Last week New York City was host to the Greener Gadgets conference, a show focusing on the greening of the consumer electronics industry where panelists and companies present their ideas and products. Mary Lou Jepsen of Pixel Qi and formerly of One Laptop Per Child (OLPC) was a keynote speaker at the event.
In her address, Jepsen presented the XO laptop, the rugged and power-efficient laptop developed by OLPC and intended for children of developing nations. One of Jepsen’s specific contributions to the XO was its sunlight-readable screen, a focus she brought to Pixel Qi.
“Pixel Qi is working on getting these screens into cell phones and conventional laptops as well as the power management architecture,” says Jepsen. “By doing that, we’ll be able to create a component that can be more broadly used in a variety of products. The way to drive cost down is to make more of something.”
The sunlight-readable screen of the XO boasts low power and low cost and uses an LED back light that can be turned on and off to conserve power when needed. When the LED back light is off, the screen only uses 100 mW.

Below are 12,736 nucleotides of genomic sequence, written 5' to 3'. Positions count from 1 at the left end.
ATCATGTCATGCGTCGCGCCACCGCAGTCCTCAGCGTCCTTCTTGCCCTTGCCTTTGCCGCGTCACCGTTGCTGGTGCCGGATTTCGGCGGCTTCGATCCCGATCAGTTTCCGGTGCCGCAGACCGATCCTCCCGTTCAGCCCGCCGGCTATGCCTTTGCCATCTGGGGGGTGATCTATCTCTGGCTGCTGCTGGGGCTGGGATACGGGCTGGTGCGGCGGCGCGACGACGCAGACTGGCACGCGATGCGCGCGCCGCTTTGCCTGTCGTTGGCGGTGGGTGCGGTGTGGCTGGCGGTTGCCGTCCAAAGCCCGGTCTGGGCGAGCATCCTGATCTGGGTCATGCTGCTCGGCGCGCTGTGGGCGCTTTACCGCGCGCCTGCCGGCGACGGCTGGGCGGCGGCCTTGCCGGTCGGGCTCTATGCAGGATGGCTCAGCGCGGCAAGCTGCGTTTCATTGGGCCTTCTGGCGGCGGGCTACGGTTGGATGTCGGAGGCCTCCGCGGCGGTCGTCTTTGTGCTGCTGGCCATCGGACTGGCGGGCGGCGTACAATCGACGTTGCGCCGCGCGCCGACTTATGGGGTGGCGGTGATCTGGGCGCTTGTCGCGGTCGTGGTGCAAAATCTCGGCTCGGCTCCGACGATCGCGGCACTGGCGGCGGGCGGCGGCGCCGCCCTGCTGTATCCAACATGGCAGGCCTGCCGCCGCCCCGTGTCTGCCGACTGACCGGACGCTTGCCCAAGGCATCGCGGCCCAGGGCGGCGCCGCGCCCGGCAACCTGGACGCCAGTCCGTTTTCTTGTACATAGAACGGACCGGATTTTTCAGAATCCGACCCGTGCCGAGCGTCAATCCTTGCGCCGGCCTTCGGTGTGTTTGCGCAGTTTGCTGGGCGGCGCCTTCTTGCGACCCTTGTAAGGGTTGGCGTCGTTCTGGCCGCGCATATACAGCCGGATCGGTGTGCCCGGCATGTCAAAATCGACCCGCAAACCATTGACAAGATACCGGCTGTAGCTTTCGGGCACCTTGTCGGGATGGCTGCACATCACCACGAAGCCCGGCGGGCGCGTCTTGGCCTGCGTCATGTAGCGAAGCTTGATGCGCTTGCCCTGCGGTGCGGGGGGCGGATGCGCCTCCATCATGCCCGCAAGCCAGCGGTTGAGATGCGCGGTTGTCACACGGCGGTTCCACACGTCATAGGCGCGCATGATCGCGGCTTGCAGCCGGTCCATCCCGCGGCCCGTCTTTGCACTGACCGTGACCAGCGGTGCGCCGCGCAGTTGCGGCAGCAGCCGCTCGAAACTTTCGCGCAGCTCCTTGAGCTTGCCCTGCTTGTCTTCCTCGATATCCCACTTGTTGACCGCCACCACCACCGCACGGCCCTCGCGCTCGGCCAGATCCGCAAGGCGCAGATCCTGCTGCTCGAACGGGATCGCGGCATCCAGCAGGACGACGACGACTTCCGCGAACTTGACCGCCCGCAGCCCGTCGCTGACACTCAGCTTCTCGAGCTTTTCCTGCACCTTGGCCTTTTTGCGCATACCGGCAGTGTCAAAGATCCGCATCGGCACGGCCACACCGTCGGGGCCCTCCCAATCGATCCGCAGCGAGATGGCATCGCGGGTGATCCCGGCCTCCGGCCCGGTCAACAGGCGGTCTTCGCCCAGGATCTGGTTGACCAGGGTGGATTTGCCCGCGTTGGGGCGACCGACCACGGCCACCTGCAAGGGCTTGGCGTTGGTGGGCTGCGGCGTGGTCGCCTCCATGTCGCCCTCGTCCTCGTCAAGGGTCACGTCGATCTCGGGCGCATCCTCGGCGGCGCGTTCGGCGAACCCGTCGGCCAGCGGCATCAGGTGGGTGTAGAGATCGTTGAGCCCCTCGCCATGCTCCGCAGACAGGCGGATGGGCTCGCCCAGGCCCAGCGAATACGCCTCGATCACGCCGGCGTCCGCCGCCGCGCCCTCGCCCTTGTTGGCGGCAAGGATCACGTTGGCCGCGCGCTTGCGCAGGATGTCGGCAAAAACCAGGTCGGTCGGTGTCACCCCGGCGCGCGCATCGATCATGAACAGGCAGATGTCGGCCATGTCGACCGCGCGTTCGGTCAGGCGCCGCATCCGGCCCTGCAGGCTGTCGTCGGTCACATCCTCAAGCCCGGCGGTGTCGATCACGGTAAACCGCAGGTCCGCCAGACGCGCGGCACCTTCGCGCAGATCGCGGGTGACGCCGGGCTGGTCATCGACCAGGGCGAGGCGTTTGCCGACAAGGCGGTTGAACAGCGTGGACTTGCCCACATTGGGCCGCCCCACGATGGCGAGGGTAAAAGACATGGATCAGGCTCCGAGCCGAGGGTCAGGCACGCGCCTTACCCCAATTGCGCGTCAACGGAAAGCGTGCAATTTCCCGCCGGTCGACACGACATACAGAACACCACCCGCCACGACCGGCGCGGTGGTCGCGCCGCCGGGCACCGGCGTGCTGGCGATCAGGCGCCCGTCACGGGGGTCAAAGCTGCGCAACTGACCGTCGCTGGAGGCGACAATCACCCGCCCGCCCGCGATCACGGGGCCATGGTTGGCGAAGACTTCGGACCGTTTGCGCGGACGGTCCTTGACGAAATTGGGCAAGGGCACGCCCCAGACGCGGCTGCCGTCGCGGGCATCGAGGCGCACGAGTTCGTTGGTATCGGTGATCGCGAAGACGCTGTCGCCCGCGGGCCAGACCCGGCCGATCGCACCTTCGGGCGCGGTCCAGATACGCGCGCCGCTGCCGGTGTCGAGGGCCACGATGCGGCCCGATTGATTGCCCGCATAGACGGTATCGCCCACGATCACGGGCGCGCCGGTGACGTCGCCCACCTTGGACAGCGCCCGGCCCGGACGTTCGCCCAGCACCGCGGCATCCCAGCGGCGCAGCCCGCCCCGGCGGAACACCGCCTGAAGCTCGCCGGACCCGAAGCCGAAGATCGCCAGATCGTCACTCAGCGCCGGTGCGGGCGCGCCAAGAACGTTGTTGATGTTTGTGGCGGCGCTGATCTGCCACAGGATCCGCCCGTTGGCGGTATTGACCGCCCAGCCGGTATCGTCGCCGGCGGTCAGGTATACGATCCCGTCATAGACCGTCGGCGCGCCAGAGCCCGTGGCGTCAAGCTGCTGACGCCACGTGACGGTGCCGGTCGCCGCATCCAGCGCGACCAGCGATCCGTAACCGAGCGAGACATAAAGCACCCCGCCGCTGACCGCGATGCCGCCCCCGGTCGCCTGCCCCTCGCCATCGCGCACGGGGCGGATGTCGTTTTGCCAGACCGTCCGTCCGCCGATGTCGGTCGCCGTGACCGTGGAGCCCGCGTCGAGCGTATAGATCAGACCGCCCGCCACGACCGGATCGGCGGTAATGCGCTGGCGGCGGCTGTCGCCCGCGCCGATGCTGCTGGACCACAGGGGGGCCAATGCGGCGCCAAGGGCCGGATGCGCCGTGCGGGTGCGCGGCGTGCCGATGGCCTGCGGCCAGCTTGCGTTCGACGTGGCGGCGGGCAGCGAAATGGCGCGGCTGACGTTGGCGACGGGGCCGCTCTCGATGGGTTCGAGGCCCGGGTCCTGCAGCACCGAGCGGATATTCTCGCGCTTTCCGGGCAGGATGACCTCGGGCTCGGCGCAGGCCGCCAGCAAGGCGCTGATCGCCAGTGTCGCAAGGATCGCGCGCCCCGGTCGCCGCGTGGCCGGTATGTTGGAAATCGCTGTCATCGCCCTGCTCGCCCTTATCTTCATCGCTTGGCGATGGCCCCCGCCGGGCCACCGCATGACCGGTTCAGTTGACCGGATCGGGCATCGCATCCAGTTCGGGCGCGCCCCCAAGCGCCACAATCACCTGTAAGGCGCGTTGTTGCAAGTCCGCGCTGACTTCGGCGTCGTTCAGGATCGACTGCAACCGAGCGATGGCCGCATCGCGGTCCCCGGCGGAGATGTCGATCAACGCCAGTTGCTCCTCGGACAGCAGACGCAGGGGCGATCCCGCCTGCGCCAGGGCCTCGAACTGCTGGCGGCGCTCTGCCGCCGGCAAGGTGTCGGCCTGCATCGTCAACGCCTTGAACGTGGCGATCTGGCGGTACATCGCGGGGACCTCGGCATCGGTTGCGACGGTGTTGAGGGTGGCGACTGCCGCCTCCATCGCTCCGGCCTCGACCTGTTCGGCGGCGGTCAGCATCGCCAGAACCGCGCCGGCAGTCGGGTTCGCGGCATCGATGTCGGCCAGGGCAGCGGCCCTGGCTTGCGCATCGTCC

Mary Lou Jepsen presents the XO laptop from the One Laptop Per Child organization during the Greener Gadgets conference
A middle school team from Rochester, Mich., has again nabbed the grand prize in the annual international Future City Competition, which drew students from 37 regions of the United States, as well as from England and China.
The word “smart” is becoming the dumbest word around. It has been applied to almost every device and system in our homes. In addition to smartphones and smart meters, we now hear about smart clothing and smart shoes, smart lights, smart homes, smart buildings, and every trendy city today has its smart city project. Just because it has a computer inside and is connected to the Web, does not mean it is smart.
Are you being paid enough? Do you want a better job? According to a recent survey Manpower released just before Engineers Week, employers and engineers don't see eye-to-eye about the state of US engineers' skills and experience.
Focus on Fundamentals consists of 45-minute on-line classes that cover a host of technologies. You learn without leaving the comfort of your desk. All classes are taught by subject-matter experts and all are archived. So if you can't attend live, attend at your convenience.